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Have you ever wanted to know what time it was, but didn't have a watch? Instead of checking your cell phone or going inside to look at a clock try building a sundial! While these instructions are focused on a simple method for making an accurate sundial on a patch of level ground, there is no reason you cannot make it with more permanent materials and have a discussion piece in your backyard or garden.
- 1Clear a circular area of bare ground and place a stick (gnomon) in the center.XResearch source
- 2Find which way is north. If you place pebbles throughout a day at the point where the sun casts a shadow from the tip of the gnomon, the stones will describe a hyperbola and North is where the shadow is shortest. A more accurate way will be to find east-west first. Draw a circle centered at your vertical stick, at a radius given by a morning pebble, then wait until afternoon when the shadow just touches the circle. A line drawn between these two points will be due east-west and you can draw a line perpendicular to this to find a true north-south line.XResearch sourceAdvertisement
- 3Draw a new circle as large as you want to make your sundial, with the center where your east-west and north-south lines meet. A good radius is about the same length as your shadow stick.XResearch source
- 4Make a mark every 15 degrees on the circle (use a pebble). Start by dividing the arc between east and north in half, then divide each of these into three equal pieces. You should end up with 24 even spaces along the circle.XResearch source
- 5Find your approximate latitude, you can look it up online, or one way to find latitude in the northern hemisphere is to determine how far above the horizon the north star (Polaris) lies. Polaris is at the end of the handle of the little dipper. Once you know your latitude, mark the point on the circle that corresponds to that angle (counterclockwise) from east. If your latitude is a multiple of 15 degrees, you can use one of the pebbles you have already used.XResearch source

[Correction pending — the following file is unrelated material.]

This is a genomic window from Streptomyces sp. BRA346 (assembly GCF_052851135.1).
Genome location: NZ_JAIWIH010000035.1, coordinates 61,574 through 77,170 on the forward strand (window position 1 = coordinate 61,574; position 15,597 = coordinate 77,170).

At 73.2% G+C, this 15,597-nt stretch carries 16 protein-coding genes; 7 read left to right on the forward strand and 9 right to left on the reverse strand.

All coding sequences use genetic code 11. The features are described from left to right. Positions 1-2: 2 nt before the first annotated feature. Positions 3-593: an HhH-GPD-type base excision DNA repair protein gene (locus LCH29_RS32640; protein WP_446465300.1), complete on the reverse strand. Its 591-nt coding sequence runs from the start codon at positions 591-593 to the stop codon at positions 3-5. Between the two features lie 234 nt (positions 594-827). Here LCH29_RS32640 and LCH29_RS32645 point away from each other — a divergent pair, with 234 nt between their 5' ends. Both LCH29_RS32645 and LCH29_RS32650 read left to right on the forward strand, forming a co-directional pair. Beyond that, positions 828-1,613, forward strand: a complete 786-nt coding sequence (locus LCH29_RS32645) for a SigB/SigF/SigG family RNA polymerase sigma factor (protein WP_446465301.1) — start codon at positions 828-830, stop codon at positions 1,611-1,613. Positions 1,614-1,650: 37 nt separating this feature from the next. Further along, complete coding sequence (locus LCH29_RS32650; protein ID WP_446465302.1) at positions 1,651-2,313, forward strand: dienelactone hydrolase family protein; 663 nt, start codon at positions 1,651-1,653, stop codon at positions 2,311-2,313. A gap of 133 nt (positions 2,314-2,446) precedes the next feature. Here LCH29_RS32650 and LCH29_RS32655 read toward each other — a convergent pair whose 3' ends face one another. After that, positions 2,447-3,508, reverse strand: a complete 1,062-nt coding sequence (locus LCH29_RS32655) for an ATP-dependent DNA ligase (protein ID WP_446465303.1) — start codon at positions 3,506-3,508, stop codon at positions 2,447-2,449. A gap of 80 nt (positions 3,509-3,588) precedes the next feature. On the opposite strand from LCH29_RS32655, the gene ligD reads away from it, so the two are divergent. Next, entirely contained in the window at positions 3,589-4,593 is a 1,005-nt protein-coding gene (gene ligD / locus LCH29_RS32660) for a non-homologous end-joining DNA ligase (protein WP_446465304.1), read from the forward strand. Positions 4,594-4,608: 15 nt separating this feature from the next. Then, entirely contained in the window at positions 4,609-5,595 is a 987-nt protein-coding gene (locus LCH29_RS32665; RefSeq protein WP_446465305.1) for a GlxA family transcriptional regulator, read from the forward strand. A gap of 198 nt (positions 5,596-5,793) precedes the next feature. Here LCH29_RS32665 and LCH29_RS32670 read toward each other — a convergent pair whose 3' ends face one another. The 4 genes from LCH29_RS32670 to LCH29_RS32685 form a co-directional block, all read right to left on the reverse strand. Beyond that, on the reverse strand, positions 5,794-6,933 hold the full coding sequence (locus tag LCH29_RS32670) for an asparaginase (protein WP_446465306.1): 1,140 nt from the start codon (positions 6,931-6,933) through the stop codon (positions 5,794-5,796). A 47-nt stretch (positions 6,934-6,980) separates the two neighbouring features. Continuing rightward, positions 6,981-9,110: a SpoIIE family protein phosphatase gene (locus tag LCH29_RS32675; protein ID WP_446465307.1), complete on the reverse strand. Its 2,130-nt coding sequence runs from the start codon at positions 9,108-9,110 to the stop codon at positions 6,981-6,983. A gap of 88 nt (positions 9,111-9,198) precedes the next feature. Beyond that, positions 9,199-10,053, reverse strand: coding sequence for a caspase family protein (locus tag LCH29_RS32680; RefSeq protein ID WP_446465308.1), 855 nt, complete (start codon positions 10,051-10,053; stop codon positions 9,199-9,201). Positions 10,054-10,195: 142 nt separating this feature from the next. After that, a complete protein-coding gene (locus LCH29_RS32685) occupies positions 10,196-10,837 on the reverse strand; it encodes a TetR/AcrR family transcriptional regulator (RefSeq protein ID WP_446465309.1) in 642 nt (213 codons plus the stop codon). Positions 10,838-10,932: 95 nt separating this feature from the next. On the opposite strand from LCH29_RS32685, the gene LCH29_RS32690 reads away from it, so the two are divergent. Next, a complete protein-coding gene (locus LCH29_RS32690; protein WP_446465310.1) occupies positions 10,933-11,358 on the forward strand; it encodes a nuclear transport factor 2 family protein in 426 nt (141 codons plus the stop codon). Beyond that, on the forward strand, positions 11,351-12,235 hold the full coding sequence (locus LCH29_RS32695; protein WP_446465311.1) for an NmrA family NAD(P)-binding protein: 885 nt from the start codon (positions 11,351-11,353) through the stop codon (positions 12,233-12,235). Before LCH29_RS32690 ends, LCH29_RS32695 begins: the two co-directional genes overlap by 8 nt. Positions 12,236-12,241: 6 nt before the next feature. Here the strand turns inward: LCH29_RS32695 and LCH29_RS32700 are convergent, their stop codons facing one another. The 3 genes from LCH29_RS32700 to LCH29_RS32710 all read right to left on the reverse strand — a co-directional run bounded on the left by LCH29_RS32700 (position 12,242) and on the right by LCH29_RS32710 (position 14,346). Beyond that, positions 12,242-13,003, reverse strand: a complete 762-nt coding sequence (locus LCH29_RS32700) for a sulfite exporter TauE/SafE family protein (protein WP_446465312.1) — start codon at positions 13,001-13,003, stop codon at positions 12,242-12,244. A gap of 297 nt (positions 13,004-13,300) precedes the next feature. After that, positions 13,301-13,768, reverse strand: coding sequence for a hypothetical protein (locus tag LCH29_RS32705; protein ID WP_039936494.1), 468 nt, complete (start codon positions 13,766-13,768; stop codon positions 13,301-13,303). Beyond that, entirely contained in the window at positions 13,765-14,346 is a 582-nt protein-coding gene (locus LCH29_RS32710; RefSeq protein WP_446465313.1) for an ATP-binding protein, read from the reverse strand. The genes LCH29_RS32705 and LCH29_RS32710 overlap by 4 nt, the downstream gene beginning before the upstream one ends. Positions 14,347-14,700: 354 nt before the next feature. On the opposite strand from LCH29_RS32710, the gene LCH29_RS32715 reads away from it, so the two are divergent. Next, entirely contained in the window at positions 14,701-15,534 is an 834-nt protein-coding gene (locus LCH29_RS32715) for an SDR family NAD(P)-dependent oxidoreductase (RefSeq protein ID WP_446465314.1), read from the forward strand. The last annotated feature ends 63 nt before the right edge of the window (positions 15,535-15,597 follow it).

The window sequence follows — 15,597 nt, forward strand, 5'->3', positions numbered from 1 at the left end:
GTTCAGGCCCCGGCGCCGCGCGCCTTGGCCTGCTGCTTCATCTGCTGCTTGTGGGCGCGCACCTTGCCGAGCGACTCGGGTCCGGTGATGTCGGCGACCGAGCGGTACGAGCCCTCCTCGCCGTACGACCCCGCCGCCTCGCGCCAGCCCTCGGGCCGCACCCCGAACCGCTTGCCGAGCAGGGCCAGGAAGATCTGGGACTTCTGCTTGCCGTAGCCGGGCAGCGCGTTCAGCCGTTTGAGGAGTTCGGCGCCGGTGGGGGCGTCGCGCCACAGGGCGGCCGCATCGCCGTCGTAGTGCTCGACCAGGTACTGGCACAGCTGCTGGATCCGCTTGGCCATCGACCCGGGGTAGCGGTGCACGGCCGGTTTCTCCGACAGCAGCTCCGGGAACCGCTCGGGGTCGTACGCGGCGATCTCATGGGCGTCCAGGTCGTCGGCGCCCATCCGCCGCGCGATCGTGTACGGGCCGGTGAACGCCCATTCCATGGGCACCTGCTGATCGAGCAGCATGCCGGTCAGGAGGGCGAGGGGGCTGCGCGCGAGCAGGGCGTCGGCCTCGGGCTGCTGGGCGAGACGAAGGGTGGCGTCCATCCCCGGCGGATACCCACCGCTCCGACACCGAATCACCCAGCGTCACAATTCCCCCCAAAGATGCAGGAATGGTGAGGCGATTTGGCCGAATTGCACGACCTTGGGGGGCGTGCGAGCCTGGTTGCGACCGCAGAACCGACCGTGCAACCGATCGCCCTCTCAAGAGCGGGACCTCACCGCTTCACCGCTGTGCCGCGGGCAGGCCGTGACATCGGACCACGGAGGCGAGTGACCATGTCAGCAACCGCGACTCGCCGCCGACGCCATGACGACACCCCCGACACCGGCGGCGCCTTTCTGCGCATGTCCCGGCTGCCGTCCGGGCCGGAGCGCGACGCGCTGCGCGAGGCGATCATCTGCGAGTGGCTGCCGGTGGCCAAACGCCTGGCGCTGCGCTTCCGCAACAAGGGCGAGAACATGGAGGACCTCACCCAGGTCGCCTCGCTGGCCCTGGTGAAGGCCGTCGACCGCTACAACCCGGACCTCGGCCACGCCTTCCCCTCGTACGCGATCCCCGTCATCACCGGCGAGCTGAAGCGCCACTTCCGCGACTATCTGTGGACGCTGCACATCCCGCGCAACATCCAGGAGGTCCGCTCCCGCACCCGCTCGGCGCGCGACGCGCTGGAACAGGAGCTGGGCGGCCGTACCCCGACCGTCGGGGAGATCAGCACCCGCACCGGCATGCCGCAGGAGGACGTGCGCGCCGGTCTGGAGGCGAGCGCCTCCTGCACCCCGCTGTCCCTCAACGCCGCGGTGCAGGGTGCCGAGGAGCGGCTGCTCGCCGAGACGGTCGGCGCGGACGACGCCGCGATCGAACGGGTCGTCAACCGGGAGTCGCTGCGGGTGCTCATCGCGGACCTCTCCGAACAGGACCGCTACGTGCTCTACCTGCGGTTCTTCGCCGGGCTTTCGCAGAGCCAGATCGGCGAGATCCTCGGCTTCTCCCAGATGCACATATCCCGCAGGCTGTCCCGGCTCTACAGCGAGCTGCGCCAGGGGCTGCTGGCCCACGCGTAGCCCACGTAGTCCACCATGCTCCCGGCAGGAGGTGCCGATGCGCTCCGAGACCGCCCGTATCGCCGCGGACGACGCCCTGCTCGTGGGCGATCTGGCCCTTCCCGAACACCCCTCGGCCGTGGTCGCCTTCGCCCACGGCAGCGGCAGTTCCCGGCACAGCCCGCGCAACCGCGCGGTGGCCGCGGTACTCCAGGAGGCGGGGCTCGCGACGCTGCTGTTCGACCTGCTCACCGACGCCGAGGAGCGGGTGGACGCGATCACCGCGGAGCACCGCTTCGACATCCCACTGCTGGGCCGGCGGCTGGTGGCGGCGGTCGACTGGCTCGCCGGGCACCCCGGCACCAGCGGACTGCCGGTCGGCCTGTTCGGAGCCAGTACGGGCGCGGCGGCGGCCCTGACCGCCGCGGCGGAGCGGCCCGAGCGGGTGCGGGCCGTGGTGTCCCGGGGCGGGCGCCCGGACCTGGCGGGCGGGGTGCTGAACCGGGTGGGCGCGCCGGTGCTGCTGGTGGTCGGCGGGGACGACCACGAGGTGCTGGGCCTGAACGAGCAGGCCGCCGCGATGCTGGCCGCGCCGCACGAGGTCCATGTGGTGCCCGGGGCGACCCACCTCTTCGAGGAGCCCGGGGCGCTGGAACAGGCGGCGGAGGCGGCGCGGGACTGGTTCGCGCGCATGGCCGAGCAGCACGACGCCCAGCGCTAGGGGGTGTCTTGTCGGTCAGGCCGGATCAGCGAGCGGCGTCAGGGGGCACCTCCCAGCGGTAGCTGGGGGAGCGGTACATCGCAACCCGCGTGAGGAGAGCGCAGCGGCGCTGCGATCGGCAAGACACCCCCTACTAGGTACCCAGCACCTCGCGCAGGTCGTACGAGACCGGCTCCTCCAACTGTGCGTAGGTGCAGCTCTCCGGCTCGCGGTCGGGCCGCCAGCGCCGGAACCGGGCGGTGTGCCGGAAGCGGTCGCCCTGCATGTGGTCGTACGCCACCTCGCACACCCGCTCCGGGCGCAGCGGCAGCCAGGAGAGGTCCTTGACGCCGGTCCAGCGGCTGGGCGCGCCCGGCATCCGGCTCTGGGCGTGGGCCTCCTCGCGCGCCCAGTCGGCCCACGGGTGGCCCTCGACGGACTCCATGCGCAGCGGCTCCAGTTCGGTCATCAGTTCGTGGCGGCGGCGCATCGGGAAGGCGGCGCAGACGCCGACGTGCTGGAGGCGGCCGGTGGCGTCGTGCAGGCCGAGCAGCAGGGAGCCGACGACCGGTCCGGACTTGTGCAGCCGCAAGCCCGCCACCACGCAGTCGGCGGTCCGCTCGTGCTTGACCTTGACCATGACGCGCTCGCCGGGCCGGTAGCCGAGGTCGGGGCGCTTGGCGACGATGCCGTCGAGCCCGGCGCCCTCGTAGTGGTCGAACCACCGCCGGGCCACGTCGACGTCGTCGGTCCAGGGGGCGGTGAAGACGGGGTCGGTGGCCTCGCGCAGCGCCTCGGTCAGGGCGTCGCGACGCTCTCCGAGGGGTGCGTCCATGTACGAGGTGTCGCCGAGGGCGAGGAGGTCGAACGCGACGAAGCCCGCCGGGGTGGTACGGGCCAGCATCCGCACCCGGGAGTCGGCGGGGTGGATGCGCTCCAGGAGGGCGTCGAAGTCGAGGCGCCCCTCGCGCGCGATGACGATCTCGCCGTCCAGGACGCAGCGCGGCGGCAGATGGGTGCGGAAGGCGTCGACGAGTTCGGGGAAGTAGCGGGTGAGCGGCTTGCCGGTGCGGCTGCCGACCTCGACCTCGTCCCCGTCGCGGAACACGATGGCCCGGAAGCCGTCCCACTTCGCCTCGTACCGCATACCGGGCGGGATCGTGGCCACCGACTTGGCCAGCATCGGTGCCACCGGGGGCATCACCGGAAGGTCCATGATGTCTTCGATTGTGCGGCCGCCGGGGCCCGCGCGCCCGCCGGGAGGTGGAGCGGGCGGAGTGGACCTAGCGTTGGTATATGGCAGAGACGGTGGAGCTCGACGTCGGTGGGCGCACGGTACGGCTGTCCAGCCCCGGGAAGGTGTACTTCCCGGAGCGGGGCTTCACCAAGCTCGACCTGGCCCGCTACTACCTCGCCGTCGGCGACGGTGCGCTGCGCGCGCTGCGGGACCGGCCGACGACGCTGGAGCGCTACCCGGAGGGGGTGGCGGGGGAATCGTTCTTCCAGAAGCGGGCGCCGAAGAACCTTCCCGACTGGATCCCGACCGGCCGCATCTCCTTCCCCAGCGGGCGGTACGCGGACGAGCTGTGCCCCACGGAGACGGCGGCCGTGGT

- 6Extend a perpendicular line from the latitude stone to the north-south line
- 7Draw an ellipse with the minor axis at this point, and the major axis where the circle intersects the east-west line. The point where the ellipse crosses the north-south line will be 12 o'clock. The points where the ellipse crosses the east-west line will be 6 o'clock (AM to the west, PM to the east).
- 8Extend a line straight south or north from each 15 degree mark on the circle to the ellipse and place a pebble at the intersections. These will be your hours. Note the lines extending east-west out from the inner circle in the diagram and inward north-south from the outer circle, the intersections determine the hour points and instead of drawing an ellipse, you can just find these points.
- Your sundial should look like this (this image was done in a drawing program and the 15 minute marks were added, you can simply divide each hour into 4 with three smaller pebbles):